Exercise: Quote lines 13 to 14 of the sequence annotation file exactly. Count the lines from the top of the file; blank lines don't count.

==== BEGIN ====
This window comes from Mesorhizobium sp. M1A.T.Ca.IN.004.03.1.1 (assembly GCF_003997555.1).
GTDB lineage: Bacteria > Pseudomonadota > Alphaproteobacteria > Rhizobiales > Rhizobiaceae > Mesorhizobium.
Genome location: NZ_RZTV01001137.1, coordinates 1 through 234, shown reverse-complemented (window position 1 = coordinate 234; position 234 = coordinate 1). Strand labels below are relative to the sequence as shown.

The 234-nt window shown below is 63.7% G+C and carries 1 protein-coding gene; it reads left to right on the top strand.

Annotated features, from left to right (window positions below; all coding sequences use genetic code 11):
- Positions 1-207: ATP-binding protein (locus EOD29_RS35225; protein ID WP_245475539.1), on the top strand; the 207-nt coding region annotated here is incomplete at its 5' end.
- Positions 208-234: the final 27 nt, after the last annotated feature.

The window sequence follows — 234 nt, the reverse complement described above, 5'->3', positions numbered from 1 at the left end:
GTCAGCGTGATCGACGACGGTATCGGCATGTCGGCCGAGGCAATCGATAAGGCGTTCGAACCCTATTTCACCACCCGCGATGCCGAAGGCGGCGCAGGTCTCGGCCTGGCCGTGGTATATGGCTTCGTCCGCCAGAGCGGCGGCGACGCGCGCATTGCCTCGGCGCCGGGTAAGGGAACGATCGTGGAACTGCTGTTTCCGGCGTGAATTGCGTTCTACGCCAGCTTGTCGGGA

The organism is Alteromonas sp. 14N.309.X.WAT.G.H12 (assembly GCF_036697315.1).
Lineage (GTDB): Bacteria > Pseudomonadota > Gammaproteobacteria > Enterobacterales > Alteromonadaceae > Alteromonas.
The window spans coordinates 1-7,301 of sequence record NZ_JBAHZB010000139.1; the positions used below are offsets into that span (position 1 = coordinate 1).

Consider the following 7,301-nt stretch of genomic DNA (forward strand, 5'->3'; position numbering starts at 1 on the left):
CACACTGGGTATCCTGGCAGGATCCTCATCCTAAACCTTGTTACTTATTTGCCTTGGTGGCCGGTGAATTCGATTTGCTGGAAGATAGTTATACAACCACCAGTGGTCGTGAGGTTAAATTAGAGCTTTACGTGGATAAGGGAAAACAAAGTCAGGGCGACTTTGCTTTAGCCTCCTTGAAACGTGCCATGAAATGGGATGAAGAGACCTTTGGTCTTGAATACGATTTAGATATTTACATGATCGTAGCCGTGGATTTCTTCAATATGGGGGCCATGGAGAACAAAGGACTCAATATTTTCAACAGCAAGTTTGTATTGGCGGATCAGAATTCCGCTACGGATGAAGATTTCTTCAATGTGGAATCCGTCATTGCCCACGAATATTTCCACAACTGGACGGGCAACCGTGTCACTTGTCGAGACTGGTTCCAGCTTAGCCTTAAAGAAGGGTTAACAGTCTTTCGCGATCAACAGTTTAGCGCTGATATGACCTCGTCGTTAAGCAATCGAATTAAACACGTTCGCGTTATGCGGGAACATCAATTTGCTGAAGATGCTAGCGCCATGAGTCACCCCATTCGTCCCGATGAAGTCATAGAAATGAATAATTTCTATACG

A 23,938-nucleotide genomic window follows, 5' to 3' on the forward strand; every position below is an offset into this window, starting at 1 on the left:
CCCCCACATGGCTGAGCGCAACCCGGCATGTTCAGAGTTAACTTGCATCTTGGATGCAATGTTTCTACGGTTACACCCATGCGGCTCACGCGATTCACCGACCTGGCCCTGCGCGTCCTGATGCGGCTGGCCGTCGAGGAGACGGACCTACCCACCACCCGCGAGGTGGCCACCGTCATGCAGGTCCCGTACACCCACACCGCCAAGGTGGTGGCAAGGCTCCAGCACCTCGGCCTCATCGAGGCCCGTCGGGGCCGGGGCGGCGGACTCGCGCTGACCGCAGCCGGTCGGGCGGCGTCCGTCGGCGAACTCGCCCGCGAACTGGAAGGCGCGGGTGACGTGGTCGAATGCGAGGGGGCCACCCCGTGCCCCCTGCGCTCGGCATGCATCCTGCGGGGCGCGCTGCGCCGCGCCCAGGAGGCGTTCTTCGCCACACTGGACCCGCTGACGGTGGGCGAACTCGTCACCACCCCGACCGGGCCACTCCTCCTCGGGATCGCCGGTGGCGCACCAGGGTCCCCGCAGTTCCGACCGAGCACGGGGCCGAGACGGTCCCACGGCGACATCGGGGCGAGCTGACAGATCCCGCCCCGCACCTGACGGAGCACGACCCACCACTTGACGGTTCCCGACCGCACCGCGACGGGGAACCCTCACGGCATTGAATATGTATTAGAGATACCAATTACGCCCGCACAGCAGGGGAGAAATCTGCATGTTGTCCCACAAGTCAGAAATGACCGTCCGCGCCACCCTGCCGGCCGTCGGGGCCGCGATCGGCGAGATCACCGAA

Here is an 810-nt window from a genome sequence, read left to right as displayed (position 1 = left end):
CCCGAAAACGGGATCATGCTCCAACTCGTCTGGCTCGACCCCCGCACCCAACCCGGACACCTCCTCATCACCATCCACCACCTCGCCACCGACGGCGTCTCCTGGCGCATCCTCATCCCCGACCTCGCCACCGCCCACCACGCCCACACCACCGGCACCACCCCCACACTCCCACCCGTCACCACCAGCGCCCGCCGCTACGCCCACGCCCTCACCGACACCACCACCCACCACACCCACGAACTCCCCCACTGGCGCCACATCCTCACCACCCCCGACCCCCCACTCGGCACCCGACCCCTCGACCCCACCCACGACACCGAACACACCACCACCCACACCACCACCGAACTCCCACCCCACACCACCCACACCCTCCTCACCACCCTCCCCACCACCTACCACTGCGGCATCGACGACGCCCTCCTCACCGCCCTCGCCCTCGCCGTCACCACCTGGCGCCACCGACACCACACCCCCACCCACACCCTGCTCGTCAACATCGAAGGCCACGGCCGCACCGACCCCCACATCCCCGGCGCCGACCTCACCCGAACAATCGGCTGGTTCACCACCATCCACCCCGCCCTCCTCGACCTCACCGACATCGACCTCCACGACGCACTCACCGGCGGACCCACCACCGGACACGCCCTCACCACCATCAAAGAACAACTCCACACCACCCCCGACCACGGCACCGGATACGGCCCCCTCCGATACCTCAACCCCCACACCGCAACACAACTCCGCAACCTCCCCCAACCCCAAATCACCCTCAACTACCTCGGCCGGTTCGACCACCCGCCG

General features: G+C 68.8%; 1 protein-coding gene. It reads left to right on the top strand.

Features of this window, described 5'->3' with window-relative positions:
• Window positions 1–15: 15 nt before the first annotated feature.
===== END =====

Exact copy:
Consider the following 7,301-nt stretch of genomic DNA (forward strand, 5'->3'; position numbering starts at 1 on the left):
CACACTGGGTATCCTGGCAGGATCCTCATCCTAAACCTTGTTACTTATTTGCCTTGGTGGCCGGTGAATTCGATTTGCTGGAAGATAGTTATACAACCACCAGTGGTCGTGAGGTTAAATTAGAGCTTTACGTGGATAAGGGAAAACAAAGTCAGGGCGACTTTGCTTTAGCCTCCTTGAAACGTGCCATGAAATGGGATGAAGAGACCTTTGGTCTTGAATACGATTTAGATATTTACATGATCGTAGCCGTGGATTTCTTCAATATGGGGGCCATGGAGAACAAAGGACTCAATATTTTCAACAGCAAGTTTGTATTGGCGGATCAGAATTCCGCTACGGATGAAGATTTCTTCAATGTGGAATCCGTCATTGCCCACGAATATTTCCACAACTGGACGGGCAACCGTGTCACTTGTCGAGACTGGTTCCAGCTTAGCCTTAAAGAAGGGTTAACAGTCTTTCGCGATCAACAGTTTAGCGCTGATATGACCTCGTCGTTAAGCAATCGAATTAAACACGTTCGCGTTATGCGGGAACATCAATTTGCTGAAGATGCTAGCGCCATGAGTCACCCCATTCGTCCCGATGAAGTCATAGAAATGAATAATTTCTATACG